Preparing for the “wake” at Maxwell’s on July 31, 11th Street next to the club was blocked off. (Photo © 2013, Steven P. Marsh)
Something feels wrong — no, make that preposterous — about the idea of saying farewell to an old friend at a raucous wake only to see that friend return to the land of the living a matter of weeks later.
But that’s just what seems to be happening at Maxwell’s, the much-loved bar-restaurant-music venue in Hoboken, N.J.
The place has seen limited action — as a rain venue for a concert and a one-shot studio for a Justin Timberlake concert-cum-Target-commercial.
But over the Labor Day weekend, some eagle-eyed Hobokenites spotted “Help Wanted” posters seeking staff of the restaurant-bar.
I don’t think I’m alone in feeling like I’m in the middle of an episode of “The Walking Dead,” which, if nothing else, has taught us that while the Walkers look like those we knew and loved, they’re not who they appear to be.
Maxwell’s founder Steve Fallon, left, and booker/co-owner Todd Abramson at Maxwell’s “wake.” (Photo © 2013, Steven P. Marsh)
After 35 years, Maxwell’s closed on July 31 with a block party outside and a long evening of shows — punctuated by plenty of reminiscences and a few tears — inside the music room. The end came after Todd Abramson, co-owner, music booker and public face of the club, decided he’d had enough of the problems that come running such a business in the uber-gentrified Mile Square City.
Justin Timberlake’s Maxwell’s tweet.
On Aug. 8 — barely a week after the shutdown — the lights were back on and the restaurant was pressed into service to host a show by Swingadelic, originally scheduled for nearby Frank Sinatra Park. It was part of Hoboken Administrator of Cultural Affairs Geri Fallo‘s backup plan, the Cliffview Pilot reported, to avoid a rain-out.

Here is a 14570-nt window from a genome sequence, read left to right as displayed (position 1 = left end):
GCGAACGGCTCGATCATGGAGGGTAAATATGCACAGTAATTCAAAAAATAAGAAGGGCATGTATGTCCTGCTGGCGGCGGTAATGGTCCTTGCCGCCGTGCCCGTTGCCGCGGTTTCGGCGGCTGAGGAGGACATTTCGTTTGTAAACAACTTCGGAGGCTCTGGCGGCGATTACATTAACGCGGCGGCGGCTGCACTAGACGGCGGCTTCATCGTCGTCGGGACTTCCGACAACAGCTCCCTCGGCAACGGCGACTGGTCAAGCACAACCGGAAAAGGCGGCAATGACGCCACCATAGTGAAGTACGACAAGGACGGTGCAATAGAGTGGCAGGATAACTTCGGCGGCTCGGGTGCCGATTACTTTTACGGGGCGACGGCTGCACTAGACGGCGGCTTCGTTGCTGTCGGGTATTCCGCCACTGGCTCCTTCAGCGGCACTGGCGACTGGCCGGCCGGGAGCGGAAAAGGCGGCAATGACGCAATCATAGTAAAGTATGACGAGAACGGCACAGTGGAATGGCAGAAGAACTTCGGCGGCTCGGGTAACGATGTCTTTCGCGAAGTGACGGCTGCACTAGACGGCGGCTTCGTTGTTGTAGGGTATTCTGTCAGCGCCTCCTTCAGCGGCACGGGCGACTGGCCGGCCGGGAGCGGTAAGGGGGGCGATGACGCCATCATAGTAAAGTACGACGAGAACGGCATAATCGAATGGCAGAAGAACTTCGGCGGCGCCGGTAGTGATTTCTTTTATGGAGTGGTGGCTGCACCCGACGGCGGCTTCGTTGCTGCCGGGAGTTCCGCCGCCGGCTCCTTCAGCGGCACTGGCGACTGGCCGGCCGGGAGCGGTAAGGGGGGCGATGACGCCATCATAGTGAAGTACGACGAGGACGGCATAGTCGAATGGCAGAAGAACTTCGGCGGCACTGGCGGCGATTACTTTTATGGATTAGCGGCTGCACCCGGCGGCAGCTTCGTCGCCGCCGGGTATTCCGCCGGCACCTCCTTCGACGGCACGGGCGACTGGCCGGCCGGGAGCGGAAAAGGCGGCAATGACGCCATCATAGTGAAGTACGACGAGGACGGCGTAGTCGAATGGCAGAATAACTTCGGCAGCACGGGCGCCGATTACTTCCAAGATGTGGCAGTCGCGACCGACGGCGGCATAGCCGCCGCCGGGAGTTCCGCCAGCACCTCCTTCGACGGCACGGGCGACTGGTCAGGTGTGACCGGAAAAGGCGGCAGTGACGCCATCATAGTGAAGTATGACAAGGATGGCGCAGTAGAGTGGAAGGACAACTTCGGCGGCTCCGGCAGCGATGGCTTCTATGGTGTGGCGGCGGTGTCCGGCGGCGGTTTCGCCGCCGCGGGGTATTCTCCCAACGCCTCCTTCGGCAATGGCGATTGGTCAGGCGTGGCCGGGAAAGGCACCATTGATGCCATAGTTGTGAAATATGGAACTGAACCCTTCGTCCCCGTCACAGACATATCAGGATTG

It all made sense. First, Swingadelic’s founder is bassist Dave Post, who also happens to be a co-owner of Maxwell’s. Second, despite the extensive partying there in the club’s final days, the place apparently was left with a decent amount of quaffables to keep the bar stocked.
Then along came Timberlake, a musician who I’m guessing never set foot in Maxwell’s while it was in business.
Hundreds of fans lined up and then flooded the streets around Maxwell’s in Hoboken where Justin Timberlake is filming a commercial for Target. Wednesday, Aug. 28, 2013. — Joe Shine/For The Jersey Journal
His crew took over the empty club for a one night fan concert (well, a one-SONG appearance for a Target commercial) in the still-equipped music room. Thousands crowded the streets outside the shuttered club, The Jersey Journal reported. Fans weighed in effusively on Facebook and Twitter, often with disparaging comments.
Timberlake drew some particularly amusing snarkiness on Twitter from Yo La Tengo, a band that got its start in Hoboken and is indelibly linked to the club.
And now, there’s the reopening. Yes, Maxwell’s is hiring staff to reopen the bar and restaurant, but, apparently, not the music room.
Post tells Tris McCall of The Star-Ledger that Maxwell’s will reopen as a bar and restaurant only, staying in operation until the place sells. (The business and a 10-year lease can be yours for just $625,000.) He said he wasn’t sure when he’d be reopening.”Hopefully, it won’t take too long to make a sale,” Post told McCall. “But even if I sold Maxwell’s tomorrow, it would take 90 days for the license to transfer.”
The Star-Ledger reports that Abramson — who was a constant presence in the restaurant, seating diners, delivering orders and overseeing proceedings — is not involved in the reopening.